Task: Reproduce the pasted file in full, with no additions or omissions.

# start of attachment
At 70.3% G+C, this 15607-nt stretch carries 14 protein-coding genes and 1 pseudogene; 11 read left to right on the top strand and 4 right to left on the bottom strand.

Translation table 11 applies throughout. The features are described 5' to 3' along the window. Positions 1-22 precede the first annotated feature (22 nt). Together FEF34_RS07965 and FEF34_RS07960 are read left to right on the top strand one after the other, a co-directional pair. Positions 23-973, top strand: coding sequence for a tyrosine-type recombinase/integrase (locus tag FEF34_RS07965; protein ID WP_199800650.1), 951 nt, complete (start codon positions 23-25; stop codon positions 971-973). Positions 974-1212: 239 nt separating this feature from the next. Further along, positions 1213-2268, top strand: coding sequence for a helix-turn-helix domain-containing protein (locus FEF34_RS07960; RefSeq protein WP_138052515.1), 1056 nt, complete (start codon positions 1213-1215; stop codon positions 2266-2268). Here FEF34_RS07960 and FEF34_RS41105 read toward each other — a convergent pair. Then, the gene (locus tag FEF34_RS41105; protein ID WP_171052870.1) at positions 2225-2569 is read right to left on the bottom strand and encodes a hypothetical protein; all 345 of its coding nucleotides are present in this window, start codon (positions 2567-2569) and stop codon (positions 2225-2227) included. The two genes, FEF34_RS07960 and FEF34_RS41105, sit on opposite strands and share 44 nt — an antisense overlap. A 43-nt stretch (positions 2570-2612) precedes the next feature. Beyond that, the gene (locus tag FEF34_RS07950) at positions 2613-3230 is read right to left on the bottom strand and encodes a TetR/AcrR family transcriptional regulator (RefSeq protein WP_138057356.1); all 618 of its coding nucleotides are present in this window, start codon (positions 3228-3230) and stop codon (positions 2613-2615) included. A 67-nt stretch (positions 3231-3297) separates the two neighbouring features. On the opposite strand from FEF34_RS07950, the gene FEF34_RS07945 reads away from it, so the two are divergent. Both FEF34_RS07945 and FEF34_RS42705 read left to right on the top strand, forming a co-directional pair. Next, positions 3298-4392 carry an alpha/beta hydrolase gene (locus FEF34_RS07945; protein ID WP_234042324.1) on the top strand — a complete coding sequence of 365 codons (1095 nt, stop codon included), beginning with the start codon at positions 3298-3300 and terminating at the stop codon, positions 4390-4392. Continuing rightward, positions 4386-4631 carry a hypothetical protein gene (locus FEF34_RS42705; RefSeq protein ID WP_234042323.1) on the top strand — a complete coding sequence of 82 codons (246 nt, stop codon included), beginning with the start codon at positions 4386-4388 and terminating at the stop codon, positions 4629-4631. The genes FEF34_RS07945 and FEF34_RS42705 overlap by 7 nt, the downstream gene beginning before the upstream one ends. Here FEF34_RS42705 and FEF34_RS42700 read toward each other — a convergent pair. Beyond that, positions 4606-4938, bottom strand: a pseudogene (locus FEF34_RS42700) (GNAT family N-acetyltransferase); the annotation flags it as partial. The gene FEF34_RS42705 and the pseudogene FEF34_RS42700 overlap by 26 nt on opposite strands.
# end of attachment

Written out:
At 70.3% G+C, this 15607-nt stretch carries 14 protein-coding genes and 1 pseudogene; 11 read left to right on the top strand and 4 right to left on the bottom strand.

Translation table 11 applies throughout. The features are described 5' to 3' along the window. Positions 1-22 precede the first annotated feature (22 nt). Together FEF34_RS07965 and FEF34_RS07960 are read left to right on the top strand one after the other, a co-directional pair. Positions 23-973, top strand: coding sequence for a tyrosine-type recombinase/integrase (locus tag FEF34_RS07965; protein ID WP_199800650.1), 951 nt, complete (start codon positions 23-25; stop codon positions 971-973). Positions 974-1212: 239 nt separating this feature from the next. Further along, positions 1213-2268, top strand: coding sequence for a helix-turn-helix domain-containing protein (locus FEF34_RS07960; RefSeq protein WP_138052515.1), 1056 nt, complete (start codon positions 1213-1215; stop codon positions 2266-2268). Here FEF34_RS07960 and FEF34_RS41105 read toward each other — a convergent pair. Then, the gene (locus tag FEF34_RS41105; protein ID WP_171052870.1) at positions 2225-2569 is read right to left on the bottom strand and encodes a hypothetical protein; all 345 of its coding nucleotides are present in this window, start codon (positions 2567-2569) and stop codon (positions 2225-2227) included. The two genes, FEF34_RS07960 and FEF34_RS41105, sit on opposite strands and share 44 nt — an antisense overlap. A 43-nt stretch (positions 2570-2612) precedes the next feature. Beyond that, the gene (locus tag FEF34_RS07950) at positions 2613-3230 is read right to left on the bottom strand and encodes a TetR/AcrR family transcriptional regulator (RefSeq protein WP_138057356.1); all 618 of its coding nucleotides are present in this window, start codon (positions 3228-3230) and stop codon (positions 2613-2615) included. A 67-nt stretch (positions 3231-3297) separates the two neighbouring features. On the opposite strand from FEF34_RS07950, the gene FEF34_RS07945 reads away from it, so the two are divergent. Both FEF34_RS07945 and FEF34_RS42705 read left to right on the top strand, forming a co-directional pair. Next, positions 3298-4392 carry an alpha/beta hydrolase gene (locus FEF34_RS07945; protein ID WP_234042324.1) on the top strand — a complete coding sequence of 365 codons (1095 nt, stop codon included), beginning with the start codon at positions 3298-3300 and terminating at the stop codon, positions 4390-4392. Continuing rightward, positions 4386-4631 carry a hypothetical protein gene (locus FEF34_RS42705; RefSeq protein ID WP_234042323.1) on the top strand — a complete coding sequence of 82 codons (246 nt, stop codon included), beginning with the start codon at positions 4386-4388 and terminating at the stop codon, positions 4629-4631. The genes FEF34_RS07945 and FEF34_RS42705 overlap by 7 nt, the downstream gene beginning before the upstream one ends. Here FEF34_RS42705 and FEF34_RS42700 read toward each other — a convergent pair. Beyond that, positions 4606-4938, bottom strand: a pseudogene (locus FEF34_RS42700) (GNAT family N-acetyltransferase); the annotation flags it as partial. The gene FEF34_RS42705 and the pseudogene FEF34_RS42700 overlap by 26 nt on opposite strands.